The theatre world gets major inspiration from the expansion plans of the Chicago Shakespeare Theater, which will change theater as a whole.
The announcement was made Wednesday by the Theater’s creative directors Barbara Gaines and Criss Henderson that the theater will be adding a third performance venue. The new area will be called “The Yard at Chicago Shakespeare” and will be taking up the space where the Skyline Stage is currently on, but the dome of the Skyline will remain in the new design. This third installment will be “expanding the footprint” of the theater on the Navy Pier, where some of the other stages are present. Of the designs and plans released, what is seen is a completely new experience viewers will receive at the theater, and a completely contemporary look.
“The Yard” will feature nine flexible seating towers, and each tower will have three levels of seats for viewers to fill in. Executive director Henderson attempted to describe the towers but struggled due to the novelty of the concept, rather than sticking with an amphitheater setting, the towers provide a new experience. Henderson states, “They will move around this room; move closer when we want to have a small intimate space, or move out away from each other when we want the space to be larger. And, really, it will be left to the artist’s imagination” which implies that the seating of the towers can be moved to the needs of the performers. This completely allows viewers a personal experience as their line of sight is catered to, but at the same time it changes the atmosphere of performance because artists will be able to shift around the seating to truly incorporate and impact their acting.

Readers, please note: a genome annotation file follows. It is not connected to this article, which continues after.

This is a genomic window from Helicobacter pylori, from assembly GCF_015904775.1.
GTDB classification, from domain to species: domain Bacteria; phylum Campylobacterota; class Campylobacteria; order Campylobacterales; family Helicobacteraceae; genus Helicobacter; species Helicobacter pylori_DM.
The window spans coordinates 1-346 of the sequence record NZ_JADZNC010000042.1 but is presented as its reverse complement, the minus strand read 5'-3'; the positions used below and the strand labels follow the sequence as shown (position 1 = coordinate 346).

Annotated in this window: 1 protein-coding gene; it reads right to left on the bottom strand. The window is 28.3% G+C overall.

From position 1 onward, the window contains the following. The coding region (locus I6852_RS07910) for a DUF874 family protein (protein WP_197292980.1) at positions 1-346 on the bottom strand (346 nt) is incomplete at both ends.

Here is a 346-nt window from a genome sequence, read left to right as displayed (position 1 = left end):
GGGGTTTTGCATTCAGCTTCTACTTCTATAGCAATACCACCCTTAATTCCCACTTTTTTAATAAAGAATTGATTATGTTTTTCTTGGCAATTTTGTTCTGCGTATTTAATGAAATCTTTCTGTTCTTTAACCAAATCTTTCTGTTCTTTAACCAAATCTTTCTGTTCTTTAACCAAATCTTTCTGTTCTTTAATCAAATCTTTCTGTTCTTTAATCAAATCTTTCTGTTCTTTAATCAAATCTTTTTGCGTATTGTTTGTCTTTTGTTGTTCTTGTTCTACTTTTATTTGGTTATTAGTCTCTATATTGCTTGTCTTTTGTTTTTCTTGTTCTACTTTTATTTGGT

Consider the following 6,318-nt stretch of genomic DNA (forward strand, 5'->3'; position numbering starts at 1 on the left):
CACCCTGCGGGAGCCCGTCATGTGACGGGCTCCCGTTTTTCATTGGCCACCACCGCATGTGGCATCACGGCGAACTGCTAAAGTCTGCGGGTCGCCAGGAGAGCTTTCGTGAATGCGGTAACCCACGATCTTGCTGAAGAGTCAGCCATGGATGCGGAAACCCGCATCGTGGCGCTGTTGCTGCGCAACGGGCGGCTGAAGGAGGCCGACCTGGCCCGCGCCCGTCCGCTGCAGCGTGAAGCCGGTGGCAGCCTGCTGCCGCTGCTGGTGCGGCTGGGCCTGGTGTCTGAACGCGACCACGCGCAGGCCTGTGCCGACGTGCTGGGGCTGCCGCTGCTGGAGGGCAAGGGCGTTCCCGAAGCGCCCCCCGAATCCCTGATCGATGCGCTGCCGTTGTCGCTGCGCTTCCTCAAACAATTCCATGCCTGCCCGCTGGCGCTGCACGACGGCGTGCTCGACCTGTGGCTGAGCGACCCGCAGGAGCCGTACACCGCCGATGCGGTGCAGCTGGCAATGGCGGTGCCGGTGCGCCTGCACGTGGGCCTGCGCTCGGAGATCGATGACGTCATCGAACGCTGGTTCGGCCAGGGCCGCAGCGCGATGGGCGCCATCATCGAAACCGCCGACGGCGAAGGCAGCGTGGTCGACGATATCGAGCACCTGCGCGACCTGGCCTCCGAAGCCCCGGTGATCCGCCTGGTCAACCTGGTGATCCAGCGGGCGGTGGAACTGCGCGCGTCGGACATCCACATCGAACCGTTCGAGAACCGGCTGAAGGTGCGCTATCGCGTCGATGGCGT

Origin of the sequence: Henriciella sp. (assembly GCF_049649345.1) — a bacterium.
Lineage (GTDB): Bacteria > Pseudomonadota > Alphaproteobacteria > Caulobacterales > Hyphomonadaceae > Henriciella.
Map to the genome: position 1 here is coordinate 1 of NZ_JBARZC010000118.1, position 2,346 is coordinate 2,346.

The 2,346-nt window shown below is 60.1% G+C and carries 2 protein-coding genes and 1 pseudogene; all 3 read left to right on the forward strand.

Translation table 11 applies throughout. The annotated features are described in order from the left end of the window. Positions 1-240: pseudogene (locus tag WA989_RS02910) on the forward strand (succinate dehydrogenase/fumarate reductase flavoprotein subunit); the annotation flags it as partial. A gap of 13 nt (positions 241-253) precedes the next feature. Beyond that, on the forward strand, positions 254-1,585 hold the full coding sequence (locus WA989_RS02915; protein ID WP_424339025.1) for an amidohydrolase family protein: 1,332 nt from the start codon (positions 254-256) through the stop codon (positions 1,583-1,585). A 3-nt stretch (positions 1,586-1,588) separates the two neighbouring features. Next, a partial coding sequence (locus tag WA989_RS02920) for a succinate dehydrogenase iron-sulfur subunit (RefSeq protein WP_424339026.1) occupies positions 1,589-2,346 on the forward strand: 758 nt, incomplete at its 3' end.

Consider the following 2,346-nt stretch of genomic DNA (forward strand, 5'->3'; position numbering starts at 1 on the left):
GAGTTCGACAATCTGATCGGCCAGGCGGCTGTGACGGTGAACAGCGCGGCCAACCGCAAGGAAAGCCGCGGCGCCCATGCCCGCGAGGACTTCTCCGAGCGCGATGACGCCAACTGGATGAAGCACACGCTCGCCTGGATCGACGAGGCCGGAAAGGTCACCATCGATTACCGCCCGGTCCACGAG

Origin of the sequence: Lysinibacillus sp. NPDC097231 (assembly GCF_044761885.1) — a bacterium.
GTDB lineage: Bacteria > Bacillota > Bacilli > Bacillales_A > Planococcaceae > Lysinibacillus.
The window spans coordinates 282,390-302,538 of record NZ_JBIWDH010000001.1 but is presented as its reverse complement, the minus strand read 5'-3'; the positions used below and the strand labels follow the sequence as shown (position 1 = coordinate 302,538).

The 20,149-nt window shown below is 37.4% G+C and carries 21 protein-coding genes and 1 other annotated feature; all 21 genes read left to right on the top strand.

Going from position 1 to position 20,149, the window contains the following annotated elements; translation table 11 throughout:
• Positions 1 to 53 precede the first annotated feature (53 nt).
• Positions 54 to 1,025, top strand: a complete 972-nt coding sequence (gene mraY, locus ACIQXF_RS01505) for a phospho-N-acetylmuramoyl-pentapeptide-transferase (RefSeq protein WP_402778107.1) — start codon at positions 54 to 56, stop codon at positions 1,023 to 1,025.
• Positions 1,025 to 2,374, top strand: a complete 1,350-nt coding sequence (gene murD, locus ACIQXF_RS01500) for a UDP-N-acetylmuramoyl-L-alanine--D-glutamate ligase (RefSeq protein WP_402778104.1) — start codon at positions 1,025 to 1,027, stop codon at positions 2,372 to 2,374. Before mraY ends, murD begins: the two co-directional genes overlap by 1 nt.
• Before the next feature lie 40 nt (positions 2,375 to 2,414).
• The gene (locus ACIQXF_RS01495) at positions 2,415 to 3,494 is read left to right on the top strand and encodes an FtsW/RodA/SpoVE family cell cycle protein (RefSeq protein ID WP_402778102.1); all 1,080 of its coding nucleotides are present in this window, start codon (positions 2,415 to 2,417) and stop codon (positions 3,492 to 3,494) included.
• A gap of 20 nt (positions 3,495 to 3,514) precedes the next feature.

The construction is set to begin in the spring and will cost about $35 million with $15 million coming from Navy Piers Inc. The theater’s $20 million contribution will be funded by a capital campaign. The total amount pretty much split among many investors, but is quite a substantial amount and growth for the theater. The expansion is being made in order to change how theater is taken in by the public as stated by Shakespeare Theater board member Marilynn Thoma, “When you build these stages, you think it’s going to be adequate for the next 10 to 15 years. We’ve reached that point. The world of theater has changed and the economics have changed”. No longer are we in the time of Shakespeare but the passion remains the same, so be on the lookout for a brand new experience.